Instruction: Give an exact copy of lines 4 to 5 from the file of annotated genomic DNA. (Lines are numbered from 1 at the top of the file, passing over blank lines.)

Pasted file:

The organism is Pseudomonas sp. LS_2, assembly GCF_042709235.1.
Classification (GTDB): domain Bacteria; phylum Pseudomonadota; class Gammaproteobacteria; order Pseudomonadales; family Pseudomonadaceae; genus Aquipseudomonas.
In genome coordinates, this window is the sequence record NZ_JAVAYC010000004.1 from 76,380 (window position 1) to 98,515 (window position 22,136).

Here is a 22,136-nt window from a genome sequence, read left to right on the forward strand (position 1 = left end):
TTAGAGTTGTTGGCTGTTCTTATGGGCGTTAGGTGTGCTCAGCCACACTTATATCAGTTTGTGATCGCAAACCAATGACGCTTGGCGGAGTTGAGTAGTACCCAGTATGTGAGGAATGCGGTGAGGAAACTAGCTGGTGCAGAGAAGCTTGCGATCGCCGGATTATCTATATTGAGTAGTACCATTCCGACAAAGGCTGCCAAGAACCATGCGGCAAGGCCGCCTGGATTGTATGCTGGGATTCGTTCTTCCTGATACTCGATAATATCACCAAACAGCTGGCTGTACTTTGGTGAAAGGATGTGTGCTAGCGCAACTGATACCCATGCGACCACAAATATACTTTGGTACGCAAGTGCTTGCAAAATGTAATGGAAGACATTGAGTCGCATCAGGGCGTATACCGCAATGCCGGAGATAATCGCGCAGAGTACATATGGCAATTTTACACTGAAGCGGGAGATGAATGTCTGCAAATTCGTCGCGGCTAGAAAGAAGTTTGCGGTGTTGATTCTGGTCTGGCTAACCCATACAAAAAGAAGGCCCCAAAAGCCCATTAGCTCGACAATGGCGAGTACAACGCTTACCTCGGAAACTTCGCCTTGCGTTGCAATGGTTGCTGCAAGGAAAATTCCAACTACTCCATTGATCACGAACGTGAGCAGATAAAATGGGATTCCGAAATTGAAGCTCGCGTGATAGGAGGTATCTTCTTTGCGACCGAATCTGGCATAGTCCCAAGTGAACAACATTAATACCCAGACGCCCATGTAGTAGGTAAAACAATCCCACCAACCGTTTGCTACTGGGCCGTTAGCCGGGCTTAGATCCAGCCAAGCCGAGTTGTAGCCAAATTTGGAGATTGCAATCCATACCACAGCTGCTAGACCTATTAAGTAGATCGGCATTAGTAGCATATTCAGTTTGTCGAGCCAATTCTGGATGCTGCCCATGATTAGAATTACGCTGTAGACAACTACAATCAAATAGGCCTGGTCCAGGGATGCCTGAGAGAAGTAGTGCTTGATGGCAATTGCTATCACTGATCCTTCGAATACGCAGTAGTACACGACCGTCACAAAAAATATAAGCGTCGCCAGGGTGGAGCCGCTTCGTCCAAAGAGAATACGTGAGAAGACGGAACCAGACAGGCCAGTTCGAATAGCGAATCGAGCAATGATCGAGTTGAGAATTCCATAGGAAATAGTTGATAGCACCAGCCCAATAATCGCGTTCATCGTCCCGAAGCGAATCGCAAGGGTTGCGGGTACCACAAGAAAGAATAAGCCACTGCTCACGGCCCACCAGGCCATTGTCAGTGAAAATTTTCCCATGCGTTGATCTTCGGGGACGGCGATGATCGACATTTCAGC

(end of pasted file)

Here is a 22,136-nt window from a genome sequence, read left to right on the forward strand (position 1 = left end):
TTAGAGTTGTTGGCTGTTCTTATGGGCGTTAGGTGTGCTCAGCCACACTTATATCAGTTTGTGATCGCAAACCAATGACGCTTGGCGGAGTTGAGTAGTACCCAGTATGTGAGGAATGCGGTGAGGAAACTAGCTGGTGCAGAGAAGCTTGCGATCGCCGGATTATCTATATTGAGTAGTACCATTCCGACAAAGGCTGCCAAGAACCATGCGGCAAGGCCGCCTGGATTGTATGCTGGGATTCGTTCTTCCTGATACTCGATAATATCACCAAACAGCTGGCTGTACTTTGGTGAAAGGATGTGTGCTAGCGCAACTGATACCCATGCGACCACAAATATACTTTGGTACGCAAGTGCTTGCAAAATGTAATGGAAGACATTGAGTCGCATCAGGGCGTATACCGCAATGCCGGAGATAATCGCGCAGAGTACATATGGCAATTTTACACTGAAGCGGGAGATGAATGTCTGCAAATTCGTCGCGGCTAGAAAGAAGTTTGCGGTGTTGATTCTGGTCTGGCTAACCCATACAAAAAGAAGGCCCCAAAAGCCCATTAGCTCGACAATGGCGAGTACAACGCTTACCTCGGAAACTTCGCCTTGCGTTGCAATGGTTGCTGCAAGGAAAATTCCAACTACTCCATTGATCACGAACGTGAGCAGATAAAATGGGATTCCGAAATTGAAGCTCGCGTGATAGGAGGTATCTTCTTTGCGACCGAATCTGGCATAGTCCCAAGTGAACAACATTAATACCCAGACGCCCATGTAGTAGGTAAAACAATCCCACCAACCGTTTGCTACTGGGCCGTTAGCCGGGCTTAGATCCAGCCAAGCCGAGTTGTAGCCAAATTTGGAGATTGCAATCCATACCACAGCTGCTAGACCTATTAAGTAGATCGGCATTAGTAGCATATTCAGTTTGTCGAGCCAATTCTGGATGCTGCCCATGATTAGAATTACGCTGTAGACAACTACAATCAAATAGGCCTGGTCCAGGGATGCCTGAGAGAAGTAGTGCTTGATGGCAATTGCTATCACTGATCCTTCGAATACGCAGTAGTACACGACCGTCACAAAAAATATAAGCGTCGCCAGGGTGGAGCCGCTTCGTCCAAAGAGAATACGTGAGAAGACGGAACCAGACAGGCCAGTTCGAATAGCGAATCGAGCAATGATCGAGTTGAGAATTCCATAGGAAATAGTTGATAGCACCAGCCCAATAATCGCGTTCATCGTCCCGAAGCGAATCGCAAGGGTTGCGGGTACCACAAGAAAGAATAAGCCACTGCTCACGGCCCACCAGGCCATTGTCAGTGAAAATTTTCCCATGCGTTGATCTTCGGGGACGGCGATGATCGACATTTCAGC